The publication is overseen by an Editor-in-Chief (currently Dr. Robert Clark, one of the Founding Editors) who focuses on editorial and commercial strategy, and a Managing Editor (currently Dr. Cristina Sandru) who deals with all day-to-day matters. They are advised by an elected Policy Committee. They also report annually to shareholders on financial matters, and regularly consult with them via email circulars and personal correspondence.
Editorial decisions concerning the Encyclopedia, including decisions concerning its content, format and distribution, are made by the Editor-in-Chief in consultation with the Managing Editor and the Policy Committee, and the members of the Editorial Board.
All editors and authors can see their contribution and shareholder status displayed in their personal account pages [MyLE Account], accessible after logging in. Shareholders receive annual statements of the Company accounts and are always consulted about any decisions which might affect their proprietorial rights.
Our content is solicited by invitation from specialist scholars by our subject Editors; we also accept unsolicited proposals from qualified researchers, with a proven track-record in the topic of the proposed entry. All articles, whether solicited or offered, will be reviewed by one or more of the subject editors on our Editorial Board, or by one or more external referees (where we do not currently have specialist editorial supervision).
What Users Say
“I have used the LE to create bookshelves which I have included on the online course pages for my taught modules. What I most like is that students appear tempted to browse outside the immediate items recommended because of the online layout of the Encyclopedia, so its use has resulted in some quite creative exploratory research, even at first year undergraduate level.” Dr Elisa Sampson Vera Tudela, Senior Lecturer in Latin American Studies, King’s College London
“The Literary Encyclopedia is becoming an increasingly useful reference work and research tool for students and scholars of Hispanic Studies, with entries spanning the Early Modern through to the Contemporary, accompanied by helpful guidance on secondary reading.” Dr Federico Bonaddio, Senior Lecturer in Modern Spanish Studies, King’s College London
“The LE, unlike other online resources is compiled and overseen by experts in the field. It provides students with a reliable standard that can't be corrupted in the way that other online sites can easily be. The surety, detail and concision of the LE make it the go-to site for literature students.” Dr Andrew Lesk, University of Toronto
“The Literary Encyclopedia is unparalleled in its combination of range and rigour. It is an incredible achievement and an invaluable resource.” Dr Robert McGill, Associate Professor of English, University of Toronto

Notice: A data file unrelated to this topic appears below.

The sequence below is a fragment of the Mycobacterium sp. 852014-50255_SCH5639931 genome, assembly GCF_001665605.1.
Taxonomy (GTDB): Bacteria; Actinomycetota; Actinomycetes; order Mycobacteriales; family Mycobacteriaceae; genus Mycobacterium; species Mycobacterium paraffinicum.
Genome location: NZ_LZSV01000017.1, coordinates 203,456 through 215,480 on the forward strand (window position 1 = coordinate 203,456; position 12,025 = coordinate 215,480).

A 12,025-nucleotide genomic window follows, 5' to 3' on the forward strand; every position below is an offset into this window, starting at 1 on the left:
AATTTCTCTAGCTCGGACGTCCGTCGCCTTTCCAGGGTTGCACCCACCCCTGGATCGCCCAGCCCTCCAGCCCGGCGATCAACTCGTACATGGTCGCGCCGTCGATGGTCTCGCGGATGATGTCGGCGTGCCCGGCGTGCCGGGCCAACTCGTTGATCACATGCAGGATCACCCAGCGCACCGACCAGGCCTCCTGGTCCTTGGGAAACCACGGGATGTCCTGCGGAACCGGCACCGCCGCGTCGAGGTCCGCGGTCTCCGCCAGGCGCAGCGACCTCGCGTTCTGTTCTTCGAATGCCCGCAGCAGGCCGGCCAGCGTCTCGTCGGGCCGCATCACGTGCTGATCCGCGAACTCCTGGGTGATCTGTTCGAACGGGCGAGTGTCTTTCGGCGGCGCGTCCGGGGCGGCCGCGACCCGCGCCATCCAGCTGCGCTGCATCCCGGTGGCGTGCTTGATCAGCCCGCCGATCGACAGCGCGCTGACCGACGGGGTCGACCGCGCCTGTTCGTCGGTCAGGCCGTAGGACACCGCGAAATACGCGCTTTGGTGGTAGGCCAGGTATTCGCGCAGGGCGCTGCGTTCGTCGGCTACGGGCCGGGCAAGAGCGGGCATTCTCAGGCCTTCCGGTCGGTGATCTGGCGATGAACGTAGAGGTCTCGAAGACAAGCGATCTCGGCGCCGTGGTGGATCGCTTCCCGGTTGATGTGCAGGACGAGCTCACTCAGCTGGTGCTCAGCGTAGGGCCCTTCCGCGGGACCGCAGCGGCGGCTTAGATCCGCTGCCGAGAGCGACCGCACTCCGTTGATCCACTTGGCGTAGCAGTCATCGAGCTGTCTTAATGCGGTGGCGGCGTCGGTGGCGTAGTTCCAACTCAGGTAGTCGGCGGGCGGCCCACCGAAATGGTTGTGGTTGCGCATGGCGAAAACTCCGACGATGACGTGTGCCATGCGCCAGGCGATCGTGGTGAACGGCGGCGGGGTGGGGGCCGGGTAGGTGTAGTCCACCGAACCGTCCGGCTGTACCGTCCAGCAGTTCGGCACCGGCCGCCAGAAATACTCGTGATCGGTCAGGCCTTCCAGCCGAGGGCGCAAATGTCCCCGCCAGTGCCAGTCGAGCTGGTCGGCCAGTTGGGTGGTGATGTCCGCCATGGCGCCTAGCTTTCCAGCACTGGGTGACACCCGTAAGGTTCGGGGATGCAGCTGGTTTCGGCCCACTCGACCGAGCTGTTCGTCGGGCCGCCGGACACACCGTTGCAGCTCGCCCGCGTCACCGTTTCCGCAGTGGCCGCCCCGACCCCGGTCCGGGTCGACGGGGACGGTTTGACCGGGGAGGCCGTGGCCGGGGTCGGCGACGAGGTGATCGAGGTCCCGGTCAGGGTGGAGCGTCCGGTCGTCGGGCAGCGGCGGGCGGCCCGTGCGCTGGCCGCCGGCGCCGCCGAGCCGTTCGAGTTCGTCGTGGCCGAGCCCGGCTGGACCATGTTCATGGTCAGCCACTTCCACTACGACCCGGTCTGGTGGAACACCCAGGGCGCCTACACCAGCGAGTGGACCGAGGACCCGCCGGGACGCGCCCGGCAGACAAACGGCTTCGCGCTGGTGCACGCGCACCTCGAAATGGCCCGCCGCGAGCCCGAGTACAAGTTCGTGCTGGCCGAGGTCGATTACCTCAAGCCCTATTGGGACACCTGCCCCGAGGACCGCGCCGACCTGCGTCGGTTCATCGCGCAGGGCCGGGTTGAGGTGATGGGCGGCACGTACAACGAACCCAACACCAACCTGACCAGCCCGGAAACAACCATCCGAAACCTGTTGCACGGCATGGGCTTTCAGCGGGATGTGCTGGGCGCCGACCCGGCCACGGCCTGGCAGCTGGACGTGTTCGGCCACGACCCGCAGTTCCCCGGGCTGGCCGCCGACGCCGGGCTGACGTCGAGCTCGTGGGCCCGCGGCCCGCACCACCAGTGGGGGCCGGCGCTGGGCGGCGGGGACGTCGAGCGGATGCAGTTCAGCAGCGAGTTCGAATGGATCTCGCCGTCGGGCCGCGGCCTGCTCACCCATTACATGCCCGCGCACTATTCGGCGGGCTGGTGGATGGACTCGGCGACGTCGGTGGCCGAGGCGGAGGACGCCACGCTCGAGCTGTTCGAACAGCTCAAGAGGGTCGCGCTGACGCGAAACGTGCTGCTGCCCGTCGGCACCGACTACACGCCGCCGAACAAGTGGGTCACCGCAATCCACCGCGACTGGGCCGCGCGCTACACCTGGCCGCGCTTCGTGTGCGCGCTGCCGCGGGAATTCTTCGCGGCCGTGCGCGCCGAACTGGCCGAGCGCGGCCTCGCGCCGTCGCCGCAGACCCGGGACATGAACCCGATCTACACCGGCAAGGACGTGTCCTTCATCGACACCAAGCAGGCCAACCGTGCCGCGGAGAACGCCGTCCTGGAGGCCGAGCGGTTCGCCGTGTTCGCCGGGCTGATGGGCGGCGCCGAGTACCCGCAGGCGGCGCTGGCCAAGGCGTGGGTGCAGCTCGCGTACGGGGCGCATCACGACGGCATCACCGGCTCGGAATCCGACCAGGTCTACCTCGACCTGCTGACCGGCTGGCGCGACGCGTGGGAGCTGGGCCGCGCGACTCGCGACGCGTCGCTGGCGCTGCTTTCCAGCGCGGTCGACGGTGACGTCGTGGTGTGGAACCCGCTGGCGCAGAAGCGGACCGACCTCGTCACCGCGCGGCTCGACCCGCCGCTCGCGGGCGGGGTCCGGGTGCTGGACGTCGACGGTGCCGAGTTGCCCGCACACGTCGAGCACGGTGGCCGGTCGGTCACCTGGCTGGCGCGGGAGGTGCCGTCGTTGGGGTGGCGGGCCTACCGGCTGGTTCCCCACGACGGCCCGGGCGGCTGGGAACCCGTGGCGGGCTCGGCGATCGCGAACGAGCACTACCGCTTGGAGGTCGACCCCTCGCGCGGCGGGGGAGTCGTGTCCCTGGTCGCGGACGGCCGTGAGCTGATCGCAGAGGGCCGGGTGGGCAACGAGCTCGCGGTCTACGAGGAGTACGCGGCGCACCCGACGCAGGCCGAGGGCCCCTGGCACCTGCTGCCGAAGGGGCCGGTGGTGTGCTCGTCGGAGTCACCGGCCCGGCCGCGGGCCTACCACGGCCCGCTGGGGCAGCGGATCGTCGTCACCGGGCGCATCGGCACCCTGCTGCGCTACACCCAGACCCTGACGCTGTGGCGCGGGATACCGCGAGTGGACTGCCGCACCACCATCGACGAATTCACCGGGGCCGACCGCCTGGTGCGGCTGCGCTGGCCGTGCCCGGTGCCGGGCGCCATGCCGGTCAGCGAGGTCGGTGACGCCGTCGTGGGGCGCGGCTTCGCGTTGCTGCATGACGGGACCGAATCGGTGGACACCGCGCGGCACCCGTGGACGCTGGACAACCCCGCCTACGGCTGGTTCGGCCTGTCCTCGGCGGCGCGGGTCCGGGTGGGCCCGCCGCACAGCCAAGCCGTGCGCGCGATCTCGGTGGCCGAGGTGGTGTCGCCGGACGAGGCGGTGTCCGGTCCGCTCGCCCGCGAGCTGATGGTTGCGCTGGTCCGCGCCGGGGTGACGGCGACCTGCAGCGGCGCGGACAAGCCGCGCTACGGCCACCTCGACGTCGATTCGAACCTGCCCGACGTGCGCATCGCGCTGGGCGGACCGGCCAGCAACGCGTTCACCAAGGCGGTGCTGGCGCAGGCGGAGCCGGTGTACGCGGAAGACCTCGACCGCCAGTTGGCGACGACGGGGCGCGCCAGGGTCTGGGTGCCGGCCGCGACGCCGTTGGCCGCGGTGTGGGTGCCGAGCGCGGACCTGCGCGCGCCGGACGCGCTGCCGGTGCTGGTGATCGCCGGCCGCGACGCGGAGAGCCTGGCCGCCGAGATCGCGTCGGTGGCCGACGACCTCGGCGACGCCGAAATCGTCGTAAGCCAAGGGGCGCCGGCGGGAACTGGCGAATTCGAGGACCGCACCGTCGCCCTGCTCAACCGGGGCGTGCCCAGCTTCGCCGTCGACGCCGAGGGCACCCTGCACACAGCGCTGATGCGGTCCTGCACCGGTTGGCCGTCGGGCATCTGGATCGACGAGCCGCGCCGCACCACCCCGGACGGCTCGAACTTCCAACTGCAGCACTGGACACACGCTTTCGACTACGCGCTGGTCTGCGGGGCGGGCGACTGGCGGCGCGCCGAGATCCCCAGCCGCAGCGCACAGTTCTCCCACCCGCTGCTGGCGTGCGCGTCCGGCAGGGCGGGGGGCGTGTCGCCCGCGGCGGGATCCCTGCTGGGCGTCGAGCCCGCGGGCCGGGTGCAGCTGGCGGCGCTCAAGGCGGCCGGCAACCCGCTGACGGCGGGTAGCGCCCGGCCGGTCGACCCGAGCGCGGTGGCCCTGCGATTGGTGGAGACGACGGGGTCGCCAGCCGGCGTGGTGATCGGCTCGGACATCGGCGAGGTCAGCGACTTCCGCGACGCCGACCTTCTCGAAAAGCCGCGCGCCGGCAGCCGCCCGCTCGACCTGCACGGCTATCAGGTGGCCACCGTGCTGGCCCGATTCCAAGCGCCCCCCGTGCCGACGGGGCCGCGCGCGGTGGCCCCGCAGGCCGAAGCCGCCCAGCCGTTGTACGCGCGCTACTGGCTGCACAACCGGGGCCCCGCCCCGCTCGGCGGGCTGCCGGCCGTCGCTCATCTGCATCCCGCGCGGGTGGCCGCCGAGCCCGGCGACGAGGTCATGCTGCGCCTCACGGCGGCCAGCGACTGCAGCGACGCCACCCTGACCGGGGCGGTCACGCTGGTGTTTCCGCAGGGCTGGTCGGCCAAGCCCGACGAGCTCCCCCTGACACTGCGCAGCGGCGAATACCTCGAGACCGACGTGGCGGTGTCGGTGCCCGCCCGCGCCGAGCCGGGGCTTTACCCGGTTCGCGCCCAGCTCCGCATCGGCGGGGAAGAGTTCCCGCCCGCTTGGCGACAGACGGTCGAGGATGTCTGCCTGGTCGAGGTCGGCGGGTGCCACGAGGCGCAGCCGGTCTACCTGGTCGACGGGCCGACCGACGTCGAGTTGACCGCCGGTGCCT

“The Literary Encyclopedia plays an essential role in motivating my students to learn more about specific authors and their works. The enhanced digital features of the site allow easy access to reliable resources and links for Cultural and Literary projects and for cross-cultural classroom discussions. In my online and hybrid courses, students have greatly benefited from developing their cognitive skills independently with the use of the Literary Encyclopedia content. The site provided them with valuable background information for their study and reflection topics. From a pedagogical perspective, I appreciate its versatility. It offers rigorous editorial review and can be used in complement of or without a textbook. It is an excellent resource for homework, review, pre-test or test, as in-class activities or in online learning assignments.” Dr Marie-Anne Visoi, Associate Professor of French, University of Toronto
“The Literary Encyclopedia is an excellent resource for students of Anglo-Saxon literature and culture. While most similar websites or handbooks content themselves with a handful of entries on this period, The Literary Encyclopedia has dozens of detailed, properly referenced articles by the leading scholars in the field, on everything from Beowulf and King Alfred the Great to the Old English language and Anglo-Saxon medicine.” Dr Richard Dance, Reader in Early English, University of Cambridge
“The Literary Encyclopedia gives concise critical overviews of literary topics. I recommend it as an introductory source for material that hasn't been covered in lectures, and that students find they need to scope out as they develop their individual writing projects, for instance if they need to learn more about a particular author or literary movement. It's fuller than a dictionary, and more reliable than Wikipedia.” Dr Amy Morris, University of Cambridge